Psychology: Adolescents are amazing

Parents and their teenage children are nice people. They just need to know how to understand each other.

Teenagers partying 521 (photo credit: Courtesy)
Teenagers partying 521
(photo credit: Courtesy)
Adolescents often get a bad rap. I was having lunch with my teenage daughter and older son yesterday when two of my daughter’s schoolmates came over to our table. They spoke to her for a minute and then immediately addressed us. They must have stayed for five to 10 minutes and were absolutely chatty and delightful. They asked questions and even waited for a response.
As someone who works a lot with teenagers, it was a real pleasure to see them interact with adults – as adults and with such maturity. Toward the end of our meal, a couple of adult friends came by to say hello as they spotted us sitting in a corner. They stayed for about 10 minutes also and engaged my children in conversation for much of that time.
Yes, adolescents can be sullen and silent, but they can also be a true delight, and it was wonderful to see that adults really can enjoy teenagers and vice versa. This is especially true when the adolescent in question is your own child.
For years I have said that the mothers of many of the adolescents that come into my office seem to have been put through the mill by their children – mostly daughters. The children they describe do not seem to resemble the sweet kids that enter my office.
Were I to hear from the adolescent without ever having met his or her parents, I might also begin to wonder what kind of parents they were. But truth be told, both the parents and the kids are nice people. They often just don’t appreciate each other until the children are – if you are lucky – into their 20s.
Why is this? I have a few thoughts:
1. Teenagers often say it the way they see it. In a good relationship, if they are upset by something, they often won’t hesitate to tell you. They have no need to spare your feelings (or even be aware that you have feelings), and this may not feel very good. Unless teenagers have a reason to lie, they can be brutally honest. It is hard to be thankful for this interaction, but in a bad relationship they may simply ignore you or have little to do with you unless they have no alternative.
2. Teenagers are in the process of finding themselves. No longer children, they are not yet adults, either. Often they are not comfortable in their own body and can be highly self-critical. They can be equally uncomfortable hearing you tell them the positives you see in them and may have a hard time believing you. While they often seem to hear only the negatives, they actually do want to hear the positives, so keep trying. But make sure you are sincere, as they will spot it in a minute if you are not. Adolescents truly need to hear that they are good kids because they often don’t realize just how great they really are. Remember also that if you are unhappy with them, it is their behavior you don’t like and hopefully not the child. This is a very important distinction.
3. Teenagers can have rapid mood swings. They can be serious one minute and laughing the next. They can park their sadness or be fully immersed in it. While you may find yourself totally upset by something they have just told you, once they got it off their chest, they may be quite fine. That said, if your child seems depressed, always take this seriously and get professional help if needed.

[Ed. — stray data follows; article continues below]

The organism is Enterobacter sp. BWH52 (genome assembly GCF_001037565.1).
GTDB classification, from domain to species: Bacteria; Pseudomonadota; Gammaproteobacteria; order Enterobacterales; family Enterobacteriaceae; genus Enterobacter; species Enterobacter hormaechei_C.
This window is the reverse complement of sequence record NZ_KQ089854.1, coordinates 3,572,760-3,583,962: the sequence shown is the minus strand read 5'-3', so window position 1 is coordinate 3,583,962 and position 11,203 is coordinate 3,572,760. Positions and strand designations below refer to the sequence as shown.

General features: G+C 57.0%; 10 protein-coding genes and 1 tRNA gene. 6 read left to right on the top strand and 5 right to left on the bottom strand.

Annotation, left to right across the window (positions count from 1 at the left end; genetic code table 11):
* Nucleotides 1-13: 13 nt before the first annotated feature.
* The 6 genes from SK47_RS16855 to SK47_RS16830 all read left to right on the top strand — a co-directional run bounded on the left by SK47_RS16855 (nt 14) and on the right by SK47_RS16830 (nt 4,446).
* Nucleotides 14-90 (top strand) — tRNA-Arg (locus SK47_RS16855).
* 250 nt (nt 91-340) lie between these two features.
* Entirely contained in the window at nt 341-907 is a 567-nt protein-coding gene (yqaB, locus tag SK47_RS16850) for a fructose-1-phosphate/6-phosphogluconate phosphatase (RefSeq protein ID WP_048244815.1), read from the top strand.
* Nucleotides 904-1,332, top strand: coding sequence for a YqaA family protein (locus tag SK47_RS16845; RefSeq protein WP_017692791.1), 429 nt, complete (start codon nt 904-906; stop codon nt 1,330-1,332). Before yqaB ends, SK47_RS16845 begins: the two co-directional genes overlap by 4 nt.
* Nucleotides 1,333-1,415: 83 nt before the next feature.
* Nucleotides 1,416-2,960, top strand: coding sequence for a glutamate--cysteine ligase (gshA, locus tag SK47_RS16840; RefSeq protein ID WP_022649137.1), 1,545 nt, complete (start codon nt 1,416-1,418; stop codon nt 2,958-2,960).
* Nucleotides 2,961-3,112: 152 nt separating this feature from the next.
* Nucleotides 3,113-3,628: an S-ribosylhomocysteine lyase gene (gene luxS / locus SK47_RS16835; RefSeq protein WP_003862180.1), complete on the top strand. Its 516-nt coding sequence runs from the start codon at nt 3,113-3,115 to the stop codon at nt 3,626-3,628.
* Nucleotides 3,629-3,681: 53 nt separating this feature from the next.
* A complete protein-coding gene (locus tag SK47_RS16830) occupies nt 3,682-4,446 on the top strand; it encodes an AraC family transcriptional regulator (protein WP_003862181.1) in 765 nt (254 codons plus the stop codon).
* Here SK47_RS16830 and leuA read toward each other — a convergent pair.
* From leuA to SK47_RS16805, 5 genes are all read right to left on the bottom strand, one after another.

4. Teenagers may make fun of you and appear to reject anything and everything you stand for. You may not feel like you are No. 1 on your teenager’s best-friend list or even on it at all. Their friends take on tremendous importance to them; and while they really do value your opinion, they may not rush to tell you, as their friends often come first in their life. Some day, as they leave behind the teen years, you may be quite surprised to discover that their values reflect yours more than you would have ever thought.
5. Teenagers need their space, yet require consistent but clear limits. Don’t think for a moment that they don’t need you or a curfew. They absolutely do. That said, if there are established rules, they may hold you to the same standards and are quick to notice when you do something wrong. Don’t tell them not to talk on their cell phone when they drive, for example, and then have them see you doing the same.
6. Your job is to be a consultant and not manage their every move. Sometimes they will make mistakes, but this is part of the learning process. Unless they are at risk of causing themselves harm, it isn’t a bad thing but will enable them to take a step toward greater independence. With freedom comes responsibility, and your job is to understand the delicate balance between the two and pass this important message on to them. Again, you might not like some of their choices, but in an open and caring relationship, it is nice for each to hear where the other is coming from. When you actually take the time to sit and listen to them, you may be quite surprised by how much sense they make.
7. You deserve to be treated with respect by your teenager, but you must respect them as well. Catch your teenager “doing good,” be respectful of where he is developmentally and be open to his ideas, and you’ll definitely create a recipe for success.
The adolescent years may not be easy, but you can look back with pride as you see just how transformative they were in creating emotionally healthy and happy adults.
The writer is a licensed clinical psychologist in private practice in Ra’anana. She works with children of all ages, adults, couples and families. ludman@